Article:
Smoking could also be banned in private offices

It’s not just bars and restaurants that would have to change their policies if voters approve a smoking ban in April.

A section in the ordinance would require all “enclosed places of employment” to go smoke-free. That would include company vehicles, work spaces and private offices.

Smoke Free St. Joe says it’s an effort to protect the majority of St. Joseph’s workers from secondhand smoke, while business owners say it will ultimately hurt their bottom line.

Brett Hausman, executive vice president of Al J. Mueller Construction Co., said he fears the ordinance is too broad and should not be placed on private businesses, especially in areas where employees don’t interact with the public.

For example, employees of Al J. Mueller are allowed to smoke in company vehicles if their passenger consents. Employees also are allowed to smoke in the company’s shop/fabrication space and at construction sites, unless the owner of the property objects.

“Restaurants are one thing, but to push this into private offices is wrong,” Mr. Hausman said. “This ordinance seems like a solution looking for a problem.”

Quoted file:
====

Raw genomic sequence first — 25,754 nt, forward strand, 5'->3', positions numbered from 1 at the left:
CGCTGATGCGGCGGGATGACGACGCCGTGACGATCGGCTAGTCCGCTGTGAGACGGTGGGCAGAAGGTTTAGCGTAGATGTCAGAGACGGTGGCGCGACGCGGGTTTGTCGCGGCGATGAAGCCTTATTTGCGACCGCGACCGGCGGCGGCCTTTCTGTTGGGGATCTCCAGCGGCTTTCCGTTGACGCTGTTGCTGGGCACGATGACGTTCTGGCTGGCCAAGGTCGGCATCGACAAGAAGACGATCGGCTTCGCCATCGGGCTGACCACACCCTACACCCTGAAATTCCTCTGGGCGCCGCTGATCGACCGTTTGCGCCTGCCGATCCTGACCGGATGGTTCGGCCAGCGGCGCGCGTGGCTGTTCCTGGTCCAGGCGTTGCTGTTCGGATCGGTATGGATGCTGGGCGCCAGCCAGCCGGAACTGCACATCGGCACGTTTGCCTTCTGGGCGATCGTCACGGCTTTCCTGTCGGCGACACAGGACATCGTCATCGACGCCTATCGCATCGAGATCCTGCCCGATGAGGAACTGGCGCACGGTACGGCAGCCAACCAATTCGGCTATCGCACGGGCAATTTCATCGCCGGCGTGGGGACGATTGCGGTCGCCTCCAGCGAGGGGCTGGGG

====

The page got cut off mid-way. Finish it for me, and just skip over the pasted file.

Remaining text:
Dr. Jane Schwabe, co-chair of Smoke Free St. Joe, said the ordinance includes all places of employment in order to protect any employee who could be exposed to second-hand smoke.

“Basically, our whole point is this is a health thing,” Dr. Schwabe said. “This is to prevent the harmful effects of second-hand smoke as much as we can in as many places as we can.”

She added that employees still would be able to smoke outdoors, as long as the space is not “enclosed.” According to the ordinance, an enclosed area means any space between a floor and a ceiling that is bound by two walls, doorways or windows.

That means, Dr. Schwabe said, that some construction sites still could allow smoking. It also would protect outdoor patios from a ban.

Still, Mr. Hausman said he can foresee a loss in money for his company if employees are forced to stop what they’re doing to smoke, including while they’re driving.

“If two adults are in a truck and each are OK with smoking, why is this bad? They are consenting adults,” he said. “ ... If I smoked, why could I not in a building I own?”

He said he also takes issue with Section 16 of the ordinance, “Liberal Construction,” which states “This article shall be liberally construed so as to further its purposes.”

Voters will decide whether to pass the proposal on April 8. If approved, it will go into effect on June 7.

The ordinance bans smoking in all indoor public places, with the exemption of the St. Jo Frontier Casino gaming floor, 10 percent of hotel rooms, private vehicles or residences, and in membership clubs that have no employees present.

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